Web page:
In this blog post, Bhavana, a community member reflects on how she used her free time during COVID-19 to declutter Saris that don’t bring her joy and form a stronger emotional attachment with the ones that do. We hope you can take these learnings and apply them to not just saris, but other garments as well.
The advent of COVID-19 has made some of us busier than before — working from home, studying extra, finishing projects, managing domestic duties, or taking care of children. But even amidst this busy-ness, we also seem to have some time on our side. I have experienced phases where I don’t know what to do. And I understand this comes from a place of privilege.
After some contemplation, I have realized these phases are windows of opportunities to think and act through our clothing choices. And the sari — an unstitched garment that’s essentially cotton, silk, silk-cotton (or natural yarn) length draped in many ways around the body, traditionally worn by women from South Asia — holds a special place for me because of the way it’s intertwined with my childhood. Thus, re-establishing a mindful connection with my saris has been a natural place to start.
Here are 7 ways you can do this too, over your chosen time period. I have sprinkled these tips with affirmations by Access Consciousness Facilitator and Energy Healer Savita Khurana, who I spoke to while decluttering my saris. Affirmations are auto-suggestions that use positive and love-filled words that go into your subconscious mind. They help change your pattern of thinking and push you to take daily action. Khurana believes that getting into the spiritual realm during the decluttering process helps. And suggests you write them down with awareness a few times before you begin the minimization process. Because letting go of something you love deeply can be tough. It can bring feelings of resistance and denial to the surface along with joy, nostalgia, and memories.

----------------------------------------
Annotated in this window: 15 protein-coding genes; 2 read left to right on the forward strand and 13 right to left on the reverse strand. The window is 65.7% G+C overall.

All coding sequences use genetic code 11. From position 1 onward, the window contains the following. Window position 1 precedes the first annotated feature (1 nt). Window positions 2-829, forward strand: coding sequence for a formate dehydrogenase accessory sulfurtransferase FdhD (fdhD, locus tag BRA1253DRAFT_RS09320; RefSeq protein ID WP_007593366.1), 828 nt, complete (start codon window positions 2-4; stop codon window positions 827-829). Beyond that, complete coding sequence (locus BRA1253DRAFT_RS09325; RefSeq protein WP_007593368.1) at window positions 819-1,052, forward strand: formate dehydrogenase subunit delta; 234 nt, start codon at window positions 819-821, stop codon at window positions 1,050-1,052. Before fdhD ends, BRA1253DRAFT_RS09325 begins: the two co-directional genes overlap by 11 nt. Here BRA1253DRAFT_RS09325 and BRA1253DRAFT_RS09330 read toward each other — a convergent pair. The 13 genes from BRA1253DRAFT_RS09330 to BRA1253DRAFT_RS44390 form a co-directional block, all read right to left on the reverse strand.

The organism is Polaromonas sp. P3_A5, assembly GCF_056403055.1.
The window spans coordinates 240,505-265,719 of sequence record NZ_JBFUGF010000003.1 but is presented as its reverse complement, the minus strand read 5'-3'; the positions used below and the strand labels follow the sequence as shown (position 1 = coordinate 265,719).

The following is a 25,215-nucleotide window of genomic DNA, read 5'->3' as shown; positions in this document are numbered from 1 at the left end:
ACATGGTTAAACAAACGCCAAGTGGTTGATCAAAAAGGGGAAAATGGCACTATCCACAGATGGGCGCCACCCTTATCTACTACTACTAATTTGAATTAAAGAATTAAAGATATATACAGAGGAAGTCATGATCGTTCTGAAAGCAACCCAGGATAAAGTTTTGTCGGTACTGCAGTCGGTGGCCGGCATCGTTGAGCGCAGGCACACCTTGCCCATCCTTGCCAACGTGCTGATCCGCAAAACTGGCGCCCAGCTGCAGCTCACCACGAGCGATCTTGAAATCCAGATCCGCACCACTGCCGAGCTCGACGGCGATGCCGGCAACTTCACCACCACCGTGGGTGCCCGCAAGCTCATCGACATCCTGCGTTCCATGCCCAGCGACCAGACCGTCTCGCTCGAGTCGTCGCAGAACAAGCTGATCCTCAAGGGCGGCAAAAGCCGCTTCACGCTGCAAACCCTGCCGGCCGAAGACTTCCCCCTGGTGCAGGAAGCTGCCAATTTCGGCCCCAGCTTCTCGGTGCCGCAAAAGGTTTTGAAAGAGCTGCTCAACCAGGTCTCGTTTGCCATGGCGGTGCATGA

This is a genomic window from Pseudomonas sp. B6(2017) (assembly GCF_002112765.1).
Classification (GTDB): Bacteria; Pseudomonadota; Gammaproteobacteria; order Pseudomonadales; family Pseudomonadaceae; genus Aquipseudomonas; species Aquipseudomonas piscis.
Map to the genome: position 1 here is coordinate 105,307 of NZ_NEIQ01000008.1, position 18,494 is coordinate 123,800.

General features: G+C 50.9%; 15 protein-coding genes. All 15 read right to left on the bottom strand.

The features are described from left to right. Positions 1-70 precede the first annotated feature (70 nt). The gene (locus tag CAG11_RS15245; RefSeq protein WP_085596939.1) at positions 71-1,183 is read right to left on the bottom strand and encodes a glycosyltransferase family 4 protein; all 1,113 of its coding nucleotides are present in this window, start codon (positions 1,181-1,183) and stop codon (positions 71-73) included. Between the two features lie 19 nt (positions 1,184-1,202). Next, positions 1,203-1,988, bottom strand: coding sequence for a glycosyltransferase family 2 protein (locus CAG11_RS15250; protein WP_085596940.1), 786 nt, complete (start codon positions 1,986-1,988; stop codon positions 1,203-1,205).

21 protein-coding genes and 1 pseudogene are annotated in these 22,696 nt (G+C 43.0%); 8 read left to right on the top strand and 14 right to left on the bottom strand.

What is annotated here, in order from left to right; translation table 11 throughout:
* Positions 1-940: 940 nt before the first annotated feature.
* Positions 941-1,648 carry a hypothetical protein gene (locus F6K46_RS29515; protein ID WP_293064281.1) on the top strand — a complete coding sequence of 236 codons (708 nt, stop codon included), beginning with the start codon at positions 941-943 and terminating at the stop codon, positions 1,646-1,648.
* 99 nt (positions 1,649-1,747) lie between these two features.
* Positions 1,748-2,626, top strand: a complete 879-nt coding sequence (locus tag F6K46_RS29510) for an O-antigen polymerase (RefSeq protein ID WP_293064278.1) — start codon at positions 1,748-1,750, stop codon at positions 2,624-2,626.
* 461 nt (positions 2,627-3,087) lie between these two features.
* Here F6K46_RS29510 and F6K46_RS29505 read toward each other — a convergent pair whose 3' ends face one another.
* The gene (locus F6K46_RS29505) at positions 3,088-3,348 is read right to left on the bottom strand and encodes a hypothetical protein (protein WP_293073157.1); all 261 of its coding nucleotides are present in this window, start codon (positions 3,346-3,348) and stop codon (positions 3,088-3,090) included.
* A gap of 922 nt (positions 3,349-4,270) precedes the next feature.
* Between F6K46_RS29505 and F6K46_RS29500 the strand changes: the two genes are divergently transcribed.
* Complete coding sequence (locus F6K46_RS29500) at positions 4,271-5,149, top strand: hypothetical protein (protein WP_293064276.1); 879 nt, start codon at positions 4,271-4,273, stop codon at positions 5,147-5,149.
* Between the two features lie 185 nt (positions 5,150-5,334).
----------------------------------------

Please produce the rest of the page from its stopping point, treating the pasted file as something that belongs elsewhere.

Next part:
Step One — Focus on taking stock of your saris.
Count them responsibly. Then thank the number. Say ‘I am grateful for these (x) garments for having served (or serving) me.’ Accept any shock and guilt that comes after you count your saris. Breathe into it.
Step Two — Begin the declutter process.
Say “I let go of all the energies that no longer serve me.” This is like locking in your action with determination.
Step Three — Take out all your saris and segregate them into piles.
These piles can be three or more such as Daily, Occasional, Special, Never. Make your own categories. Some other considerations can be fabric type or the state of the garment.
Step Four — Color-code your ‘Daily’ pile.
Roll and keep them in full view. You may not wear these every day, but try to increase that frequency. Shed your discomfort by following influencers who affirm your sensibilities and body type, taking support from friends and family, and wear them at least once a week at home.
Step Five — Count your ‘Occasional’ saris.
Think through at least two looks (blouse, jewelry, shoes and the works) with each. Write the ideas down on a tag and tuck it in with each sari. This will save time when you are in a rush to dress up next time.
Step Six — Check, refold or roll, and store your ‘Special’ ones.
Add small handwritten story notes. Get creative and make the notes fun, quirky and interesting with art or doodles. While storing these saris, you can avoid using naphthalene balls and instead sprinkle dry Neem leaves — Neem wards off insects and stale smell. Or use dry flowers. Keep this in cloth pouches or in corners away from saris though.
Step Seven — Put away all your ‘Never’ saris.